With expectations of rising rates, all the talk has been about how banks should benefit from higher net interest margins and how REITs would pull back. It makes sense that as rates rise, banks are able to pass on those higher rates to borrowers in the short-term as they delay increases in rates they pay to depositors, but at the same time increasing the rates they charge on loans. Over the longer term, in a rising rate environment, higher net interest margins come from the spread between short-term rates and long-term rates even as both rates rise.
But the misconception about how REITs perform poorly in a rising rate environment is, unfortunately, pervasive. I’ve written about this numerous times in the past and have highlighted not only how the broad REIT sector outperforms equities over the long-run, but how we can reposition our REIT exposure during rising rates to protect against a sell off.
What’s actually happening in the markets is quite different than what most analysts have come to expect. Part of the reason is that as short-term rates have climbed, long-term rates have remained relatively stable or declined. So even though banks could potentially increase their lending rates on short-term loans and leave deposit rates flat, there doesn’t seem to be any relationship between the net interest income of a bank and its stock performance since the first rate hike in December.
The chart below shows the lack of correlation between net interest income as a percent of revenue for a select group of banks and the total return of each bank's stock since the first Fed hike.
Source: Orenda Partners, Bloomberg
Zion Bancorp ( ZION) had a net interest income of 79% of total revenue as of December and its total return has been just 3.13% since mid-December. While PNC Bank ( PNC) had net interest income of 55% and it had a total return of 9.4%.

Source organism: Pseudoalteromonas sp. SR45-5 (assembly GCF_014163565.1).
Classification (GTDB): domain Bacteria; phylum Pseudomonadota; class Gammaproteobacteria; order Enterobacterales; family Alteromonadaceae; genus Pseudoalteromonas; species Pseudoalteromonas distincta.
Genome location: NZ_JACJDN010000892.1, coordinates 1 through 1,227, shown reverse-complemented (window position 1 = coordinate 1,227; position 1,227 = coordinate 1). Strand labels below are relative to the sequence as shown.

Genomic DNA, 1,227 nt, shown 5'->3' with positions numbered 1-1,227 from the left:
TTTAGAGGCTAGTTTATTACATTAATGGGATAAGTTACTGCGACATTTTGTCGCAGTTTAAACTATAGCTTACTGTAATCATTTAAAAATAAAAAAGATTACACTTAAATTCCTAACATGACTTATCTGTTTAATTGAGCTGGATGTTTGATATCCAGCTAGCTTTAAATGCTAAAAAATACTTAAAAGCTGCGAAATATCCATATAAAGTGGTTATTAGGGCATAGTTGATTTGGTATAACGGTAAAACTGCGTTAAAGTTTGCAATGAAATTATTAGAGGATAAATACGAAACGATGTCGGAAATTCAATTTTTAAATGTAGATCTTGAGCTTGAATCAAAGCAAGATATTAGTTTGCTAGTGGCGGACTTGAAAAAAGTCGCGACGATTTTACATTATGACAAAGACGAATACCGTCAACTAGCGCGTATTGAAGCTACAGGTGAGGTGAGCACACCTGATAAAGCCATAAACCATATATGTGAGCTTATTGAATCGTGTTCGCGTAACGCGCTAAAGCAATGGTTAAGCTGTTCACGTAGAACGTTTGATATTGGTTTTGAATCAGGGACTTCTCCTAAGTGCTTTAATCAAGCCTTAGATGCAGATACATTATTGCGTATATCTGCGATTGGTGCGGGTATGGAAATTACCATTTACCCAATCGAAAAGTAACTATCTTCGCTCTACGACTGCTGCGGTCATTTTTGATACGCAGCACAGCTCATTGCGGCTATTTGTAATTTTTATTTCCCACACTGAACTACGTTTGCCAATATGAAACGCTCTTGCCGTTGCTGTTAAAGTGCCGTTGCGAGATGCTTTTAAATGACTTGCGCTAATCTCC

On the other hand, REITs aren’t supposed to perform well when rates rise and let’s be honest, they too have trailed the returns of the S&P 500 since December. But data center REITs are up almost 24% YTD, Infrastructure REITs are up 22.6%, and Manufactured Homes are up 20.5%. The FTSE NAREIT All Equity REIT index, which measures the broad performance of all REITs, is up 6% through June 19th. The worst performing sector was Retail REITs with a 13% decline due to pressure from retailer bankruptcies and a general trend towards online shopping - but most other sub-sectors have positive returns YTD.
So let’s not count out REITs in a rising rate environment nor reallocate blindly to the banking sector. Neither of the popular prognosis’ for either asset class have played out as expected thus far – and in this very uncommonly slow and long recovery, as rates rise, REITs may continue to outperform banks.
Note: Because of the market weighted methodology of the Vanguard REIT ETF (VNQ) and its overweight to Simon Property Group (SPG) and Public Storage (PSA), I have used the Guggenheim S&P 500 Equal Weighted Real Estate ETF (EWRE) and iShares US Real Estate ETF (IYR) in the Strategic Income Growth Portfolio.
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Disclosure: I am/we are long EWRE, IYR.
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